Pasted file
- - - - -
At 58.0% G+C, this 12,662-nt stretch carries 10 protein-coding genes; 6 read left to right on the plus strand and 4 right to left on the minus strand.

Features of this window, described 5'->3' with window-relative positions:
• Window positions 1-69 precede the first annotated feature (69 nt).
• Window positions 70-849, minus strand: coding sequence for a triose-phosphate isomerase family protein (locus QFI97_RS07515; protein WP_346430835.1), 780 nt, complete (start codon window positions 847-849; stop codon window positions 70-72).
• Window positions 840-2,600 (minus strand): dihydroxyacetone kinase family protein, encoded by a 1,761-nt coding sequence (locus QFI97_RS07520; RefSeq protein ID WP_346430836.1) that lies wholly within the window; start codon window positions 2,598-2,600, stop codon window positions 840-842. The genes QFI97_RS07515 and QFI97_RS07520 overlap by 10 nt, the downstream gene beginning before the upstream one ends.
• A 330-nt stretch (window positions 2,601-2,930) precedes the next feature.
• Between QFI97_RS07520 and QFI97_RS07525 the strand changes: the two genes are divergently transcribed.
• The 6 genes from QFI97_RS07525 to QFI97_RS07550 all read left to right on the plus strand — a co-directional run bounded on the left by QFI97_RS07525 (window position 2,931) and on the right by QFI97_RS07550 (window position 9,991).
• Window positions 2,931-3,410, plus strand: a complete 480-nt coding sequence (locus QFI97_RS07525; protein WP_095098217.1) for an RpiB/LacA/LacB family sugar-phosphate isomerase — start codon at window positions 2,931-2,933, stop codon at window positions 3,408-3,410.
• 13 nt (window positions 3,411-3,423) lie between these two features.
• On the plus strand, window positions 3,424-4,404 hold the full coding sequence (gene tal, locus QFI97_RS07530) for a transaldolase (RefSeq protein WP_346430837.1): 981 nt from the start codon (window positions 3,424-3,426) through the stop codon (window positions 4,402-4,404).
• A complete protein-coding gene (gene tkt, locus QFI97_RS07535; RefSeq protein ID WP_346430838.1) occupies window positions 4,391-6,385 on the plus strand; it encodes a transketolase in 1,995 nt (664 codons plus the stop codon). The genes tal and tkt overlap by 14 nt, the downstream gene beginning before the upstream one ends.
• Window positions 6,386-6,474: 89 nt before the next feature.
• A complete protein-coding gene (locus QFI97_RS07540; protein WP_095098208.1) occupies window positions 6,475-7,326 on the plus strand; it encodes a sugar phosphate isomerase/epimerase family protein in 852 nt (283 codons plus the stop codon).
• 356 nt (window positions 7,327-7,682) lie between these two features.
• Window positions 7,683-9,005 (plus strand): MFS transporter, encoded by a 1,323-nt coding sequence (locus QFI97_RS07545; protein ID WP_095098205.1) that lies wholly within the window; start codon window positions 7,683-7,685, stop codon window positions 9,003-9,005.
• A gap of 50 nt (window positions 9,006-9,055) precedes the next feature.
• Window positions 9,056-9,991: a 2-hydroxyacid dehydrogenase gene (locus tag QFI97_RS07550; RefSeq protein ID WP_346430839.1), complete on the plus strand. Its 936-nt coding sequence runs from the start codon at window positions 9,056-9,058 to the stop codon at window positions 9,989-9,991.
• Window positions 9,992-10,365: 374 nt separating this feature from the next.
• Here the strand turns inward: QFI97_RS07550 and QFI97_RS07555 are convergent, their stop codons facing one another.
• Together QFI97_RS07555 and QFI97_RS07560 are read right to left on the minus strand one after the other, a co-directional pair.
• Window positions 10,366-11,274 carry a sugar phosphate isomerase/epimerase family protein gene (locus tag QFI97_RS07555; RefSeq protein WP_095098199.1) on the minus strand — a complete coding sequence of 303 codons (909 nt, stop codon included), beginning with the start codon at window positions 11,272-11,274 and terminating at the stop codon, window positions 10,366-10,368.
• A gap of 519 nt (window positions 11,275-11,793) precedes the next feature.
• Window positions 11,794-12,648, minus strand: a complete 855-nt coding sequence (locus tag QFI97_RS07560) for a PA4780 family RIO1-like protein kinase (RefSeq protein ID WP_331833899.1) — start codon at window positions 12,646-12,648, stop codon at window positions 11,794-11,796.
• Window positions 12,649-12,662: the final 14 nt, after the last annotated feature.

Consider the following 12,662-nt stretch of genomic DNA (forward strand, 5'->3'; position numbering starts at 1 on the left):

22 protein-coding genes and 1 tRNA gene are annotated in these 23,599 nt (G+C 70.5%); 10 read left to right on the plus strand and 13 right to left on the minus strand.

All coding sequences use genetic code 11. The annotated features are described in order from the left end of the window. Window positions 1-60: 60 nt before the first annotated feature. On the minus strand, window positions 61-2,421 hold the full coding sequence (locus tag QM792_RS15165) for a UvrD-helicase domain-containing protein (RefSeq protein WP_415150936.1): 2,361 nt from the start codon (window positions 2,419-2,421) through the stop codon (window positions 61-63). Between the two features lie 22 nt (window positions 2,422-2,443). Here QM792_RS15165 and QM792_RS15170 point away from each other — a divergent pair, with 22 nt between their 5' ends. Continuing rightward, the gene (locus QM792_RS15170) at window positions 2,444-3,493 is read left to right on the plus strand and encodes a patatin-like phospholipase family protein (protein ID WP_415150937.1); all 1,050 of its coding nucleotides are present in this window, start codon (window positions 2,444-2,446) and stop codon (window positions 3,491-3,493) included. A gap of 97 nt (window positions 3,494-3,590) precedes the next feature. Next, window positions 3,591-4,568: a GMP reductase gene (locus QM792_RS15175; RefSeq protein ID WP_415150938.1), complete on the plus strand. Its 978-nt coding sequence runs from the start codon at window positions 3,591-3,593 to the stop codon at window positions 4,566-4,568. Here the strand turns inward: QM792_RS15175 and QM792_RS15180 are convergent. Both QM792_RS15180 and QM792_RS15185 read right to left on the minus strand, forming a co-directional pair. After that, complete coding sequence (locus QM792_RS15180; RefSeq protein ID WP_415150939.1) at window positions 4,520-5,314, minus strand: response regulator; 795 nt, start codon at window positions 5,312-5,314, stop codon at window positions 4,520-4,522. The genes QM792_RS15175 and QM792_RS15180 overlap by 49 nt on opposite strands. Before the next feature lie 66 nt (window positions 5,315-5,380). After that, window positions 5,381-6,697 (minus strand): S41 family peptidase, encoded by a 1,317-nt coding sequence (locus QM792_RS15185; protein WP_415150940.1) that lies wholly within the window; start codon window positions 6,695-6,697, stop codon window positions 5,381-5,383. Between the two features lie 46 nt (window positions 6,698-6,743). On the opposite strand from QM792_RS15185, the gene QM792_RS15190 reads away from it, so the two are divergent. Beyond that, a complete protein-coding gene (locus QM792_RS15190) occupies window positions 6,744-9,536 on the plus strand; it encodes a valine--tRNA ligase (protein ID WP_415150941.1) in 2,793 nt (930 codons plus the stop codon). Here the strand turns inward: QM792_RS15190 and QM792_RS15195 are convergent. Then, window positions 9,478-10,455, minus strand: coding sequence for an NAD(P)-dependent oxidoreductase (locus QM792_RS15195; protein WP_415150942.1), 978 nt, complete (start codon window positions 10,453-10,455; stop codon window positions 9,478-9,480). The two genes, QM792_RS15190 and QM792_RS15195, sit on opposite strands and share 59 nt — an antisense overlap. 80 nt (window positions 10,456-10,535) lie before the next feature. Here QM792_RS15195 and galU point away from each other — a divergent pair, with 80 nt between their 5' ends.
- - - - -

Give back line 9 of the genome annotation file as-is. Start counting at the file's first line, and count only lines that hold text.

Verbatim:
• Window positions 2,931-3,410, plus strand: a complete 480-nt coding sequence (locus QFI97_RS07525; protein WP_095098217.1) for an RpiB/LacA/LacB family sugar-phosphate isomerase — start codon at window positions 2,931-2,933, stop codon at window positions 3,408-3,410.